Although past research studies including Australia Government Bureau of Meteorology and CSIRO (2014), SPREP (2014) and IPCC (2015), have provided global climate change projections; an increasing number of sources have realised the inadequacy of global general circulation models whose baseline data and satellite observations range in cells 70-200 km2 wide. This complicates identifying specific climate change risks, plus associated impact costs for maritime supply chain stakeholders seeking information at the Pacific regional and individual island scale. This section aims to improve its significance and value to maritime supply chain stakeholders for the Pacific region and globally, through projecting and downscaling potential climate change effects to a Pacific regional model. To satisfy the screening criteria summarised in 1.2, this section utilises the projections and field observations of the main Pacific political, economic, academic and environmentalist/community organisations such as SPC, USP, SPREP, AOSIS, SOPAC, individual governments, the UNDP, Pacific Climate Change Adaptation Initiatives and World Bank. Downscaling becomes more practical with improved data quality/accuracy over a longer time period using the 2014 completed Pacific Climate Change Futures projection tool to model potential climate change scenarios for the main gradual, climate change disruption risks for individual Pacific nations and interdependent maritime supply chain stakeholders. This identifies projected specific Pacific Ocean and climate hazards that might potentially be affected by climate change along with further potential implications for maritime supply chains to reduce potential stakeholder uncertainty, moral hazard, risk aversion, asymmetrical information and maladaptation costs (Fig. 12.6).
Based on the sources cited above and references; Pacific regional climate change is projected to include an increase in heatwaves. The recurrence intervals of temperature maximum days are expected to increase. PACCAP (2014) observed since 1951, the number of temperature days exceeding 35 °C has increased from an average of 20 to 45-80 across the Pacific region, increasing the probability and associated disruption supply chain costs of heatwaves/lower productivity. However, regional climate change circulation models differ from global projections primarily in emphasising the particular physical vulnerability of the Pacific to global climate change. Precipitation and other variables change over regions and specific Pacific islands based on local geophysical, climate, environment and human conditions. scale, timing, format and language. This is partially emphasised through Fig. 12.7, where projected Pacific sea level rise is likely to increase at a higher rate than the current projected global average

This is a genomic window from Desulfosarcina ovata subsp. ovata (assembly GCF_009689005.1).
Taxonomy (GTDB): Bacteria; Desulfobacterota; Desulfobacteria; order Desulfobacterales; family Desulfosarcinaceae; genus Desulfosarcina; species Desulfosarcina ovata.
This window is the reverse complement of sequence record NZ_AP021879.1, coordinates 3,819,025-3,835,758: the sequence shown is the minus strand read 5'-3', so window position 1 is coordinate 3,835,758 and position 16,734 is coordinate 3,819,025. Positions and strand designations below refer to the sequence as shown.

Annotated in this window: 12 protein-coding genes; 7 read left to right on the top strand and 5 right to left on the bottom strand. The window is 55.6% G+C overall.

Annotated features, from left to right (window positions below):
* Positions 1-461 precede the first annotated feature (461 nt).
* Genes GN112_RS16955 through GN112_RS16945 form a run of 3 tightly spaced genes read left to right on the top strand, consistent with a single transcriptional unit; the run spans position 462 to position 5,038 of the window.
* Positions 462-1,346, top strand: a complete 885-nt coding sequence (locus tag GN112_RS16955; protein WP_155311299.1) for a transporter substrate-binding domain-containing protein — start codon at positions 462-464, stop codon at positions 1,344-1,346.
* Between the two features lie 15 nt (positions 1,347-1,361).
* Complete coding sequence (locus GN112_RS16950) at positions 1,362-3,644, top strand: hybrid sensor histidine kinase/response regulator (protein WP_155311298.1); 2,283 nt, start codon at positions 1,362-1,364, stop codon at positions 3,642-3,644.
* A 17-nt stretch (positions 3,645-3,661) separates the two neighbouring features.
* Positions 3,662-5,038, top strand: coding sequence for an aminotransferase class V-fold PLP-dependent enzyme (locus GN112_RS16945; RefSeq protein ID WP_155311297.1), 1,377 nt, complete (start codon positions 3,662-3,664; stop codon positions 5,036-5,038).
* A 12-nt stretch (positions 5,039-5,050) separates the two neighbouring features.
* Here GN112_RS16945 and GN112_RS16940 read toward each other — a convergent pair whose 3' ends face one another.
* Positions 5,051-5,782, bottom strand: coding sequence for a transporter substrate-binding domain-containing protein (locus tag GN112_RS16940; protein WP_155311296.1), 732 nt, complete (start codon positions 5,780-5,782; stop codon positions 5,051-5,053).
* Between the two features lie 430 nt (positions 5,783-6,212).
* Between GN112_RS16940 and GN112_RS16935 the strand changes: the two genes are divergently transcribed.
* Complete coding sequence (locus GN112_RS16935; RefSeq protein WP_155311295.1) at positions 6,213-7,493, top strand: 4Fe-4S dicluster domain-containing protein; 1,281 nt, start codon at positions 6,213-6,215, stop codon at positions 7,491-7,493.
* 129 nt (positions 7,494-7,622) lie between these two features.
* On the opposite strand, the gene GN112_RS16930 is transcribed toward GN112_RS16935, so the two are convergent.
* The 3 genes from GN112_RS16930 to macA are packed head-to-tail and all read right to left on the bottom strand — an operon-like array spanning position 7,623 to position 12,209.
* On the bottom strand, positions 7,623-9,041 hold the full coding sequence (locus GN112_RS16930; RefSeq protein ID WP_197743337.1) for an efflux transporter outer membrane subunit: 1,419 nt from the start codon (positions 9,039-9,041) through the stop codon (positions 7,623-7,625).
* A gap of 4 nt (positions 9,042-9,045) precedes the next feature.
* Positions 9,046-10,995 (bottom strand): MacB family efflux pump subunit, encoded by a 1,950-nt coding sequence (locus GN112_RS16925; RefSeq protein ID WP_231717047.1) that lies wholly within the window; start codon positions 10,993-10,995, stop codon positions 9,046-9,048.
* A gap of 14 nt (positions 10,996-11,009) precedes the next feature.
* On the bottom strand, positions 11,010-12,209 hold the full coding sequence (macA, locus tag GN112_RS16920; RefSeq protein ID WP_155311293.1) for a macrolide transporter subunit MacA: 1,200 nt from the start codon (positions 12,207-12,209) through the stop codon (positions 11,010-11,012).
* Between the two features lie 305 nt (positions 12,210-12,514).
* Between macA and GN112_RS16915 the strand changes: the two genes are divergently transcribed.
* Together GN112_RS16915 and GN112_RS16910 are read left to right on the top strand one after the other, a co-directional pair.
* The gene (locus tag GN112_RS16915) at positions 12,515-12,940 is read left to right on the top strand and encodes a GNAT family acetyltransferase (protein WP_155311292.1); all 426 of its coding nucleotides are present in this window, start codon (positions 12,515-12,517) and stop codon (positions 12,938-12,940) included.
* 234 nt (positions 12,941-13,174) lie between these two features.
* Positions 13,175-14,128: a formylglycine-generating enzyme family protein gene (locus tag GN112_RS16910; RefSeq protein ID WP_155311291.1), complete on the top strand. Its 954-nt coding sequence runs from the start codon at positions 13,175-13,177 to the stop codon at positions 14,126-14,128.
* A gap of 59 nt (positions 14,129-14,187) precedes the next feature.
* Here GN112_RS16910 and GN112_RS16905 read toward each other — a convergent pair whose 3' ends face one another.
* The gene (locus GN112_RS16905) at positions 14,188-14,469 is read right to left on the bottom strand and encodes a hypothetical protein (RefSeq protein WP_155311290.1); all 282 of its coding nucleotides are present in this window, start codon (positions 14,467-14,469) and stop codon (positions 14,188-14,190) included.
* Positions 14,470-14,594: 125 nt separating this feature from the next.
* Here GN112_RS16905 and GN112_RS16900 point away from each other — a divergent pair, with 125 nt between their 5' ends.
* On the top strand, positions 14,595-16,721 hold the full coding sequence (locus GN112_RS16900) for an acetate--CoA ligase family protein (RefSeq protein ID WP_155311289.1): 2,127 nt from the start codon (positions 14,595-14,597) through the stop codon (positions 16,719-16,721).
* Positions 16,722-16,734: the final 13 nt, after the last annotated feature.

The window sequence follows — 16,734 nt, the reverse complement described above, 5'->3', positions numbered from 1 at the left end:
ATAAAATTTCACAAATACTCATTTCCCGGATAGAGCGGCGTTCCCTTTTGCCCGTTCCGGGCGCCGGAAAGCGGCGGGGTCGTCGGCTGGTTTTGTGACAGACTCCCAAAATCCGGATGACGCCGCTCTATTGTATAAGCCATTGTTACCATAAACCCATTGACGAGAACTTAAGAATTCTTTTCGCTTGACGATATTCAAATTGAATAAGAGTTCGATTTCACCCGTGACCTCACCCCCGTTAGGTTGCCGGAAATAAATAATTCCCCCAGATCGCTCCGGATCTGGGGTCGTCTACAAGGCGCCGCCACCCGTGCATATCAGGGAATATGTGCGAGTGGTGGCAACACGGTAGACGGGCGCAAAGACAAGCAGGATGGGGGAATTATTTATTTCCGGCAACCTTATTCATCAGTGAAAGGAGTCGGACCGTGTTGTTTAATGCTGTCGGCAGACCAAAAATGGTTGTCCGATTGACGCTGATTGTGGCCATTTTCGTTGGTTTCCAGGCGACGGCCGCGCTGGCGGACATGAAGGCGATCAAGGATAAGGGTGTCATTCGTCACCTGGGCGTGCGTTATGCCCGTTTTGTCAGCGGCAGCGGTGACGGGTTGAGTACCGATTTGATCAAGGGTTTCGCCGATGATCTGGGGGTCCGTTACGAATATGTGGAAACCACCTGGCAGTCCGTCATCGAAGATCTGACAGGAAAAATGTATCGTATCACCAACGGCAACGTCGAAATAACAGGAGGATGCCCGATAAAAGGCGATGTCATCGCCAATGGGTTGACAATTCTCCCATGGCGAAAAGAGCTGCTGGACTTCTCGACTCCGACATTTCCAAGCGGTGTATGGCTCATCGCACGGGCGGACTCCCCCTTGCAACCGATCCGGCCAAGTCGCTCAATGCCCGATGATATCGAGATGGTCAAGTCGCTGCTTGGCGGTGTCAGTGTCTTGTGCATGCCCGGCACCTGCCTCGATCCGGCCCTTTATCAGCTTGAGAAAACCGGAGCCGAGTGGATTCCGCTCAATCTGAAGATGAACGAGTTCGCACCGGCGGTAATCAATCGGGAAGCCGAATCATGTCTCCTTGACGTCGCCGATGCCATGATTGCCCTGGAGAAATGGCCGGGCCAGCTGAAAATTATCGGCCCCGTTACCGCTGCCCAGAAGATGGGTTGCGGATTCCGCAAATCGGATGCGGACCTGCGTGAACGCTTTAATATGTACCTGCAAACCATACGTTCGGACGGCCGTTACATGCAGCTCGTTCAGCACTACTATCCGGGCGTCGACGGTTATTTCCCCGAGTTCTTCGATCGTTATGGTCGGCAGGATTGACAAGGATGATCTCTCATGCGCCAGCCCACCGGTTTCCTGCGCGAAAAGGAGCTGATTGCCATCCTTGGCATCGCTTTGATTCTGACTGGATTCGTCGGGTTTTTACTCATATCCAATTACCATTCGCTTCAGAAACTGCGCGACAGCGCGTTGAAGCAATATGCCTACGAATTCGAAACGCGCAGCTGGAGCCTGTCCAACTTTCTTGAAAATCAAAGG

Fig. 12.6 Pacific regional projected mean sea level rise. Source Australia Government Bureau of Meteorology and CSIRO (2014), p. 10
of 3.2 mm per year from 3-5 mm per year in the Cook Islands to an average 4-7 mm for most Pacific nations up to 9-12 mm per year for the Solomon Islands, Palau and the Federated States of Micronesia. Regional sea level rise is influenced by Pacific ocean dynamics including the regional mass distribution of Earth’s crust but also currents, localised surface winds, changes in salinity, bottom pressure, and sea surface temperature, which could alter through climate change (Fletcher and Richmond 2010; Hemer et al. 2011, Mori et al. 2013). From 1900 to 2000 average ocean surface temperatures rose 0.7 °C in the tropical Pacific Ocean from global climate change. The Pacific has increased its potential capacity to forecast regional sea level rise and temperature through aid agencies prioritising information through 12 stations of the Australian funded South Pacific Sea Level and Climate Monitoring Project (Australia Government Bureau of Meteorology 2015). Higher projected rates of sea level rise increase the predicted probability offlooding, increased wave energy, sedimentation, eroding existing coastal and engineering protection and other gradual climate change disruption risks. These further indicate the need to prioritise adaptation solutions to minimise potential risks to the future of Pacific maritime supply chains, wherever practically possible.
Projected Pacific regional climate change may further affect maritime supply chains and stakeholders through Pacific regional climate change influences (Fig. 12.8), including the South Pacific, West Pacific Monsoon and Intertropical Convergence Zone. Subtropical high pressure zones are indicated by H, yellow arrows indicate surface winds. Moser et al. (2012), Australia Government Bureau of Meteorology (2015) and IPCC (2015) project minimal variations to these influences, regulating climate variability over decades rather than climate change, apart from a slight increase in average wet season/reduction in low season precipitation.
Fig. 12.7 Pacific regional climate change influences. Source Australia Government Bureau of Meteorology and CSIRO (2014), p. 4
Using CMIP5 models, these sources indicate a high probability of a reduced risk frequency of Pacific tropical zone cyclones north of 20° south latitude but an increased frequency, duration and intensity in potential disruption impact costs below this interval. Possible changes in wind may influence slightly El Nino Southern Oscillation (ENSO), Interdecadal Pacific and Pacific Decadal Oscillations, currents and cyclone formation but projection estimates remain inconsistent from observed sources (Collins 2010; Pacific Climate Change Science Programme 2013; Jia et al. 2015).